When it comes to your brain, you are what you read. If better readers make better thinkers, then why don’t we encourage reading in the workplace more? I’m not talking about Twitter feeds and ESPN polls (although they have their place), but many managers have a hard time getting team members excited about work-related reading. Or worse, they aren’t even trying to. Either way, too many companies are missing out on professional development and culture building opportunities because they don’t encourage reading.

It’s the rare team member who seeks out professional development on his or her own time. So if you’ve got one, make sure they know you appreciate them. But, for most of us, we don’t have the time or motivation to do so. Which is where company book clubs comes into play. Read on for the two major benefits of a company book club.

1. Professional development. Professional development is crucial. With rapidly advancing technology changing business at an equally break-neck pace, you have to be constantly learning. But not every company has the means or opportunity to host workshops or send teams to conferences. Book clubs are an easy way to cultivate meaningful learning and growth without breaking the bank.

Reading allows you to learn something new from someone outside your company. You have access to the greatest thinkers and thoughts right on your bookshelf or tablet — take advantage of it. Book club books can be related to an industry or focused on company goals, but they can also be literature, poetry or whatever Oprah’s suggesting this month. Good books, no matter the genre, make you think. And you never know which thought or ensuing discussion will spark your company’s next great idea.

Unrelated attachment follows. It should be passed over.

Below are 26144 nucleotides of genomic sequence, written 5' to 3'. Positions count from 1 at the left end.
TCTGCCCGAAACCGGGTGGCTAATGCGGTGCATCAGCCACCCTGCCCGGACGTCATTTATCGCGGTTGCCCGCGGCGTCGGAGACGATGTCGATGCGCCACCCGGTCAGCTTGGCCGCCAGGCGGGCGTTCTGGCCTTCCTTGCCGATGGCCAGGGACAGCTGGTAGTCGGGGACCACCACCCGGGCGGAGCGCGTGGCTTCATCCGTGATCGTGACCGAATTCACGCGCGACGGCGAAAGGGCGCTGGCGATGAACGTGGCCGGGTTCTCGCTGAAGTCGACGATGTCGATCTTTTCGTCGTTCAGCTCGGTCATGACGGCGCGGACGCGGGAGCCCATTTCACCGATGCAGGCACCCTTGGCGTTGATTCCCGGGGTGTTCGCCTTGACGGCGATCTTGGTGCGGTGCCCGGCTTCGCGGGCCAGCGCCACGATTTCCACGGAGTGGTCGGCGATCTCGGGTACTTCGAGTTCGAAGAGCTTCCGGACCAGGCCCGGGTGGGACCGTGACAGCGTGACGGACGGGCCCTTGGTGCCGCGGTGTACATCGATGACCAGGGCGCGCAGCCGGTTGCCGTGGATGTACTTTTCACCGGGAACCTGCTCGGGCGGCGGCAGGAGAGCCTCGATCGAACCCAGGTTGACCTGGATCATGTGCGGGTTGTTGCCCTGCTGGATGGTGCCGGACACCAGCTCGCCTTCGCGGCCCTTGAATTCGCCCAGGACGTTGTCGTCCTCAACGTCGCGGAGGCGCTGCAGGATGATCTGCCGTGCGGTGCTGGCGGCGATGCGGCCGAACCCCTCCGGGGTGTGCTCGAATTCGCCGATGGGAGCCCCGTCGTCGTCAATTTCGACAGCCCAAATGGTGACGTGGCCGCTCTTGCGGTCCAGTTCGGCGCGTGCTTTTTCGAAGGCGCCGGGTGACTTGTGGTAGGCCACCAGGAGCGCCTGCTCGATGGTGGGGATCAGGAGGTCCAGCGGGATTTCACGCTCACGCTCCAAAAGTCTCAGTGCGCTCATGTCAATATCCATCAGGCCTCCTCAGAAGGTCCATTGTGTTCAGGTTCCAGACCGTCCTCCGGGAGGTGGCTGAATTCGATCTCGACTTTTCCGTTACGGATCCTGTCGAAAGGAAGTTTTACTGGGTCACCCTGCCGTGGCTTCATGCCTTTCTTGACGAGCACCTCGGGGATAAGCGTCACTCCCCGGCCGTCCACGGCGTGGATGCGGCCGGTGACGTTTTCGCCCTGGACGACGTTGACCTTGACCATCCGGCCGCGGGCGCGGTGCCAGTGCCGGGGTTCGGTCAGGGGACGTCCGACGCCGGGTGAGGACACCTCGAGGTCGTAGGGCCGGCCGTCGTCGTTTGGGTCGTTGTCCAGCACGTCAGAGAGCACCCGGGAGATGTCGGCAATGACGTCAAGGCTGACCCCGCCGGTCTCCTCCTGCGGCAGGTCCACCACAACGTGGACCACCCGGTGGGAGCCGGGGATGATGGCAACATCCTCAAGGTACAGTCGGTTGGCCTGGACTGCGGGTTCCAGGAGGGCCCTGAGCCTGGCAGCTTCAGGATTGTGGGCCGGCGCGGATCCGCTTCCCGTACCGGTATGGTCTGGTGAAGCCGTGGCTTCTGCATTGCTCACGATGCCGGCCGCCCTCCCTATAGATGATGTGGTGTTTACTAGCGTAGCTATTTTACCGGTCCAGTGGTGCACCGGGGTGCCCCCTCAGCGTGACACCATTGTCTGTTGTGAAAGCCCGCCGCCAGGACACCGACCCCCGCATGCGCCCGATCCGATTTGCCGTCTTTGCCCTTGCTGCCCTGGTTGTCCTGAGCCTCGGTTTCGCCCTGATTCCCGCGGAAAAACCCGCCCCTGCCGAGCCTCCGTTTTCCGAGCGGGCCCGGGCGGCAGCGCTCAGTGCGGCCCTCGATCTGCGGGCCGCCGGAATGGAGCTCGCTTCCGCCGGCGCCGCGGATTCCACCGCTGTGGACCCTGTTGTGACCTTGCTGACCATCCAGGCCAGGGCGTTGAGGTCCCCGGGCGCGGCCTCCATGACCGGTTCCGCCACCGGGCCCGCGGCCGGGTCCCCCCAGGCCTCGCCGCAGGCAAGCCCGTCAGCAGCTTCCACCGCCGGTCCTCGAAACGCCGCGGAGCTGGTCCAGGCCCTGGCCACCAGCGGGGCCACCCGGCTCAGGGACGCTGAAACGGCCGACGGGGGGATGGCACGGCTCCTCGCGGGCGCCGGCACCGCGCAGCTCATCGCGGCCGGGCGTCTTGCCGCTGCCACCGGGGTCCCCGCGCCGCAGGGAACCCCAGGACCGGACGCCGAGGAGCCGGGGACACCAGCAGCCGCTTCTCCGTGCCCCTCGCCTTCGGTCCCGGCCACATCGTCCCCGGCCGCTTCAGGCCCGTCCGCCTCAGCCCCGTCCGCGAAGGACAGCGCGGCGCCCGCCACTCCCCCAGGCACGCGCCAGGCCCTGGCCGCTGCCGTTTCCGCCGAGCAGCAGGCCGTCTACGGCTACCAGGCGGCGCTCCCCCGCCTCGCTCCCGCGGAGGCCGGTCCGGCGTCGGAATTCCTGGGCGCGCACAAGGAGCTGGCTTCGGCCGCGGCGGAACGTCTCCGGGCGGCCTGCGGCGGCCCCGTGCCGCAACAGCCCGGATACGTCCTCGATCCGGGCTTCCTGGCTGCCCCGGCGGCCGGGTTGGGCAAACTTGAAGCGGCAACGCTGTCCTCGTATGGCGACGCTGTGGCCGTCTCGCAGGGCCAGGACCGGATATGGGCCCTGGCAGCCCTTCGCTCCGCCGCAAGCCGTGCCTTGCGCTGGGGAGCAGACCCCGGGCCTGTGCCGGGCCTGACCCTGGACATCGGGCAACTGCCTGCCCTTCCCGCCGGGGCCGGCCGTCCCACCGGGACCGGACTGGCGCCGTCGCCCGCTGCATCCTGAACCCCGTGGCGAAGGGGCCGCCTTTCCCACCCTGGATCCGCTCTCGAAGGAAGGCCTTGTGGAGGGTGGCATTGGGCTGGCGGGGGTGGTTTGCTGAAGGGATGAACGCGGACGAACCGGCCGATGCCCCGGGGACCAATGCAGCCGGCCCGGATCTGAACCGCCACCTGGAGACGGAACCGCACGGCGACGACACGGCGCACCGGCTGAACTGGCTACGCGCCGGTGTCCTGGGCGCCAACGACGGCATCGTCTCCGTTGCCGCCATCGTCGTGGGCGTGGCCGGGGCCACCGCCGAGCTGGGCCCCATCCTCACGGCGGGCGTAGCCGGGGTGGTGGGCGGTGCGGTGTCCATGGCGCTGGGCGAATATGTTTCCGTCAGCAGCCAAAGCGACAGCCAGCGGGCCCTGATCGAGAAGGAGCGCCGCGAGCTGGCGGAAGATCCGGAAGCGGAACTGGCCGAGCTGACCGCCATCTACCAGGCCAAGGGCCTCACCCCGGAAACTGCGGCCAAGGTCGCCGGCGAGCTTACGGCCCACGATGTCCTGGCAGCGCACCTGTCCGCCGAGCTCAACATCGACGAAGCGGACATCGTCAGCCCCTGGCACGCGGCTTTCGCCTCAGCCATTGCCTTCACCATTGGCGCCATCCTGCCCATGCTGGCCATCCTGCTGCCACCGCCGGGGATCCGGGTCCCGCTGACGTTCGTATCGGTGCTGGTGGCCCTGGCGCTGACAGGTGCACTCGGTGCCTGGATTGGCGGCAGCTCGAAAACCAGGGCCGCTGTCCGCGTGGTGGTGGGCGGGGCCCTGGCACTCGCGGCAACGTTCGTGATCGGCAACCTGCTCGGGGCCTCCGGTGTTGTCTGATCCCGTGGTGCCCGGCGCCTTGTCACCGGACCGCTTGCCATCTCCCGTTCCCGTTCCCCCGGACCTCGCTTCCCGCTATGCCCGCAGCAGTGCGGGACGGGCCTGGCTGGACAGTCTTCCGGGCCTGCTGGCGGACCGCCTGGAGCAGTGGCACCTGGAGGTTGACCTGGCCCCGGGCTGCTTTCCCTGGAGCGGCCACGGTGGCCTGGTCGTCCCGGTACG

Book clubs also encourage employees to learn from each other. Whether you’re in constant communication with team members or siloed in your office, most conversations reside within a limited business context. Book clubs provide a chance to break out of that, spurring discussions and insights past that norm and learning from folks you may never interact with otherwise. Which leads to the next major book club benefit.

2. Team building. A strong team with engaged team members equals better work. Building relationships isn’t easy, especially when you’re juggling multiple interests and personalities. Book clubs create a space where individuals can come together over a shared experience and learn from each other.

Developing connections within club meetings leads to richer conversations outside of club meetings. Opening this kind of dialogue helps people tackle issues together and build on each other’s ideas. You’re creating a community of lifelong learners who are applying their findings in the workplace. What more could you want? It doesn’t matter the business, the sector or the book — when teams are on board, book clubs work.

Book clubs don’t have to look the same. Maybe the owner always picks the book, or perhaps team members rotate who chooses what to read. There’s also a program called the Better Book Club, which pays people in organizations to read. Team members choose what they want to read from a library of relevant titles for their field, they share what they’ve learned with fellow book club members and then they get paid. Companies cultivate eager readers, their teams are rewarded for the time and engagement and everyone gets to learn and grow together. It’s a win-win-win.

Whether you do a program like Better Book Club or have informal meetings in the break room, figure out what kind of book club works best for your company, and start reading.

This story was originally published in The Tennessean.